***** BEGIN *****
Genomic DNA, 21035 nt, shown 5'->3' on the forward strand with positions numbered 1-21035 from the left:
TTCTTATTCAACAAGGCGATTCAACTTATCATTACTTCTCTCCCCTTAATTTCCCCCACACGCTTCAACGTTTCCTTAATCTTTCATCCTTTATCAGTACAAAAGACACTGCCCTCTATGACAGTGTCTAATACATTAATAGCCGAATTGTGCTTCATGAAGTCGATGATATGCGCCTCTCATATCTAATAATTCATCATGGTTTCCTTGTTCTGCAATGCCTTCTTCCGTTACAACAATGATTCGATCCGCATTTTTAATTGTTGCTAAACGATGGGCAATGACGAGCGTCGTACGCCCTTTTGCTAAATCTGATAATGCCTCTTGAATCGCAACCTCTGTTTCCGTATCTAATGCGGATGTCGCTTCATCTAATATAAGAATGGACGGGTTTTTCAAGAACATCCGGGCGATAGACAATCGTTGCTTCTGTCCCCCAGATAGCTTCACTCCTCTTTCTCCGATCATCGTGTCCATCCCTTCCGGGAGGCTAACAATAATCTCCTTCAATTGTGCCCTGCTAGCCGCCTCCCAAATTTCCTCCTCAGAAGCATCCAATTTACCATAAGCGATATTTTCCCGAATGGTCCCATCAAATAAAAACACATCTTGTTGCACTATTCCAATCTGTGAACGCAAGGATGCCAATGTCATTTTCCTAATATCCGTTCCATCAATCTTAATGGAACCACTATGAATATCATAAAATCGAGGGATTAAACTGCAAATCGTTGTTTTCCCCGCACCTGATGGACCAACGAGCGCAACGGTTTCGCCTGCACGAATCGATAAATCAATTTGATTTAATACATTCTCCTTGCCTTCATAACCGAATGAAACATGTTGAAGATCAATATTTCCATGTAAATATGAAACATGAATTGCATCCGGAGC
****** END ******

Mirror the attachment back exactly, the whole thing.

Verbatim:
Genomic DNA, 21035 nt, shown 5'->3' on the forward strand with positions numbered 1-21035 from the left:
TTCTTATTCAACAAGGCGATTCAACTTATCATTACTTCTCTCCCCTTAATTTCCCCCACACGCTTCAACGTTTCCTTAATCTTTCATCCTTTATCAGTACAAAAGACACTGCCCTCTATGACAGTGTCTAATACATTAATAGCCGAATTGTGCTTCATGAAGTCGATGATATGCGCCTCTCATATCTAATAATTCATCATGGTTTCCTTGTTCTGCAATGCCTTCTTCCGTTACAACAATGATTCGATCCGCATTTTTAATTGTTGCTAAACGATGGGCAATGACGAGCGTCGTACGCCCTTTTGCTAAATCTGATAATGCCTCTTGAATCGCAACCTCTGTTTCCGTATCTAATGCGGATGTCGCTTCATCTAATATAAGAATGGACGGGTTTTTCAAGAACATCCGGGCGATAGACAATCGTTGCTTCTGTCCCCCAGATAGCTTCACTCCTCTTTCTCCGATCATCGTGTCCATCCCTTCCGGGAGGCTAACAATAATCTCCTTCAATTGTGCCCTGCTAGCCGCCTCCCAAATTTCCTCCTCAGAAGCATCCAATTTACCATAAGCGATATTTTCCCGAATGGTCCCATCAAATAAAAACACATCTTGTTGCACTATTCCAATCTGTGAACGCAAGGATGCCAATGTCATTTTCCTAATATCCGTTCCATCAATCTTAATGGAACCACTATGAATATCATAAAATCGAGGGATTAAACTGCAAATCGTTGTTTTCCCCGCACCTGATGGACCAACGAGCGCAACGGTTTCGCCTGCACGAATCGATAAATCAATTTGATTTAATACATTCTCCTTGCCTTCATAACCGAATGAAACATGTTGAAGATCAATATTTCCATGTAAATATGAAACATGAATTGCATCCGGAGC